Brownstoner takes on Brooklyn history in Nabe Names, a series of briefs on the origins and surprising stories of neighborhood nomenclature.
Despite the oily presence of its Superfund namesake — the severely polluted Gowanus Canal — this once-industrial neighborhood has experienced a residential renaissance, thanks in part to the nearby sky-high property values of Park Slope.
Quirky mom-and-pop museums and pastry shops abound in Gowanus, as well as recent corporate developments like the Whole Foods Market at 3rd Street and 3rd Avenue. High-rise condo towers are sprouting along a not-long-ago upzoned 4th Avenue, replacing auto-body shops and other blue-collar businesses.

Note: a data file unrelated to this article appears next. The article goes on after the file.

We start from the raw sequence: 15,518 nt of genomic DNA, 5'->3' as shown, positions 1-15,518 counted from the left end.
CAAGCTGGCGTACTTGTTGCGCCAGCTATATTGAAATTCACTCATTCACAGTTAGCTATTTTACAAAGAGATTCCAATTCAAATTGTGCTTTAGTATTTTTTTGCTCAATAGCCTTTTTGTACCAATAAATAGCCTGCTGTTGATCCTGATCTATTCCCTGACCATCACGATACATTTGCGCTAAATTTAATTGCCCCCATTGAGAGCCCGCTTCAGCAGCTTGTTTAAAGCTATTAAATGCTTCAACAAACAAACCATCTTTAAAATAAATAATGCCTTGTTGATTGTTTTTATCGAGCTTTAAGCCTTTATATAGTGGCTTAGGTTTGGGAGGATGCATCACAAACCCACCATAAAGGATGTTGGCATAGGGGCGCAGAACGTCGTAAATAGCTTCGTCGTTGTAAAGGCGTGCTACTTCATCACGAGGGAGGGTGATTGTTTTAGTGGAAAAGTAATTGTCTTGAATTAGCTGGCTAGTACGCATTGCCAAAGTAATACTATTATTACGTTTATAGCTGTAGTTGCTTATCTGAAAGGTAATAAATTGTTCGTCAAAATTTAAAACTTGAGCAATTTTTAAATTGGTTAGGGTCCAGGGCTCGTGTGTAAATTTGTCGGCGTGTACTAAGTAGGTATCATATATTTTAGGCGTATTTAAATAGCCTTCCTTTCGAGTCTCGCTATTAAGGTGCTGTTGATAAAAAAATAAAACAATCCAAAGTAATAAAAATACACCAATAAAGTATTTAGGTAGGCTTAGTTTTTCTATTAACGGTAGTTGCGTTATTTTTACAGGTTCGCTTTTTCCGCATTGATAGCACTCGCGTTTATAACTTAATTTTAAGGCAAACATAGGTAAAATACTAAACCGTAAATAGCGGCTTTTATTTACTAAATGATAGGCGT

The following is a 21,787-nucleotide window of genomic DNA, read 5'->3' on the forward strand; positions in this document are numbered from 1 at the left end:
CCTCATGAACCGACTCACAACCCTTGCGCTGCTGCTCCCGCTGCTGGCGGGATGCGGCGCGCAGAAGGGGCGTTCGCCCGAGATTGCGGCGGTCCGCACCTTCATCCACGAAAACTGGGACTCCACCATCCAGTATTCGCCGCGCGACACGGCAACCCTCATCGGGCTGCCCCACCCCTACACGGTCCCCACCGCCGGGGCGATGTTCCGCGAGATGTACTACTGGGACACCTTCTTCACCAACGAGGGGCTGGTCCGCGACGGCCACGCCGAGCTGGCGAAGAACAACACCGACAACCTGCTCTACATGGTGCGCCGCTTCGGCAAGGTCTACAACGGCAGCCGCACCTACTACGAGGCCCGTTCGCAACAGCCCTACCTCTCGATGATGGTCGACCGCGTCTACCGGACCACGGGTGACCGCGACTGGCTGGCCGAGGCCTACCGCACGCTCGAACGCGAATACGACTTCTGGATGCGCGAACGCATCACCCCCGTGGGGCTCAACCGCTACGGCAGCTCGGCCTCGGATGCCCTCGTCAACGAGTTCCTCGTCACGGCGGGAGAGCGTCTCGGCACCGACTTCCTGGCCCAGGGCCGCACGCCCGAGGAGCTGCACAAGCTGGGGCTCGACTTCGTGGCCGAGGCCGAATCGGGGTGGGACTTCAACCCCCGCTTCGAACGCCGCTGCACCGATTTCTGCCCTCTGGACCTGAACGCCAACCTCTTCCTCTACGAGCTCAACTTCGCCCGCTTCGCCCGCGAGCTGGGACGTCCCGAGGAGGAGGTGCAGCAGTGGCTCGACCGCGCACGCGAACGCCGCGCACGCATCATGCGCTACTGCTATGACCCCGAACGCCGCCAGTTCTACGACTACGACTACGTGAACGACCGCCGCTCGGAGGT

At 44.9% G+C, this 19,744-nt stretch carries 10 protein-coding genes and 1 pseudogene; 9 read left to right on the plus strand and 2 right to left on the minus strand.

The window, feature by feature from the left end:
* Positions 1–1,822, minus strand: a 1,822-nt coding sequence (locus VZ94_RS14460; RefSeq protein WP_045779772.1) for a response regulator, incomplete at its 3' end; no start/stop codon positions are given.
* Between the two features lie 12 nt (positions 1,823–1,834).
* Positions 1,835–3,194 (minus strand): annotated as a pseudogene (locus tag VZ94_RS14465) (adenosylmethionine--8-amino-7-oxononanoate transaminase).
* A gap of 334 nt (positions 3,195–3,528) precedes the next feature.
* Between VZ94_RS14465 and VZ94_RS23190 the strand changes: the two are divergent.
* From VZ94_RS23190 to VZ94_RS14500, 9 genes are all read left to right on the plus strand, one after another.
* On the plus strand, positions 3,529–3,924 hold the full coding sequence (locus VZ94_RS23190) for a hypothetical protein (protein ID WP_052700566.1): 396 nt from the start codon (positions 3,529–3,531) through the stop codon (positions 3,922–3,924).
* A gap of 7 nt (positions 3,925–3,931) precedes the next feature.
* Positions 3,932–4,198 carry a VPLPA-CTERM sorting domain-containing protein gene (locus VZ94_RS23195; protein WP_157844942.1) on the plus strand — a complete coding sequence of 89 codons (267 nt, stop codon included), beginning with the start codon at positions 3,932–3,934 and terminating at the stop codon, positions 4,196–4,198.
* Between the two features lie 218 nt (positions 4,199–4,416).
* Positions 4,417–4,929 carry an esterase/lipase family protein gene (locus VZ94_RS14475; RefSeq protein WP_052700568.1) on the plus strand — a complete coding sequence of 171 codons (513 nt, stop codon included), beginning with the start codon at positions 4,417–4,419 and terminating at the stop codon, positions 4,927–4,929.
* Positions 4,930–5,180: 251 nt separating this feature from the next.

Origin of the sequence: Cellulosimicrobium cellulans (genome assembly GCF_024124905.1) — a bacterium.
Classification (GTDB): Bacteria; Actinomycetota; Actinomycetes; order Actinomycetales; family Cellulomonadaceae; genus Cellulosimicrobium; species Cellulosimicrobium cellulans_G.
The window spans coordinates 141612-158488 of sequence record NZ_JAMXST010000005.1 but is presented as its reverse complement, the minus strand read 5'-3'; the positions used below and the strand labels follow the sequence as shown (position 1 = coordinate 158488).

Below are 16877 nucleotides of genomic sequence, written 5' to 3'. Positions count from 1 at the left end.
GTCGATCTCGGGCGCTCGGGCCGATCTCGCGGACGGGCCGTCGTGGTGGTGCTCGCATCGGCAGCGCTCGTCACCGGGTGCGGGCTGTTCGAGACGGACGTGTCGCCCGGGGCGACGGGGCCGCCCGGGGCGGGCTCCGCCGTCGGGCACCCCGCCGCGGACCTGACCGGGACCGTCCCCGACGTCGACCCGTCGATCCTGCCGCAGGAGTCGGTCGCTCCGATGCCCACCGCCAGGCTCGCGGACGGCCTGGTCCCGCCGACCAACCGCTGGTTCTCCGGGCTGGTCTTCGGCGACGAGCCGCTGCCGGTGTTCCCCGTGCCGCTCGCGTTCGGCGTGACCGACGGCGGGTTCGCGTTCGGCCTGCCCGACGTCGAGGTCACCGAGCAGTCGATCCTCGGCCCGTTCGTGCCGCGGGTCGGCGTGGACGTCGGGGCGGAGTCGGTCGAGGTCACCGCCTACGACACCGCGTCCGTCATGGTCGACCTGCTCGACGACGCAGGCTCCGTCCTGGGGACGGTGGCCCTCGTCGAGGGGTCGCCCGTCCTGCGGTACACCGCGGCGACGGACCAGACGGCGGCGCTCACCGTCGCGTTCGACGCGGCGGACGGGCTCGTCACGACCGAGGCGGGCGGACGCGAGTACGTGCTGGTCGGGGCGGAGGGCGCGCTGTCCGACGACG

The nabe and its eponymous canal are thought to be named after a long-passed resident and Native American chief, the Canarsee sachem Gouwane. The late leader’s name is often translated as “sleep” or “the sleeper.”
A separate theory purports that the neighborhood was named for the Dutch word gouwee, meaning bay.
Today, Gowanus is a confluence of industrial relics and chic new retail stores. The formerly ubiquitous smell of eggs that wafted from the canal has been greatly diminished in recent years, yet the industrial aura remains, if lesser than before.
A Gowanus Wood-Frame House Doubles in Size, Discreetly
Architect Transforms Gowanus Parking Garage Into Garden-Topped Modernist Paradise
Take a First Look at the Sleek Renovation of Gowanus Arts Hub Dancewave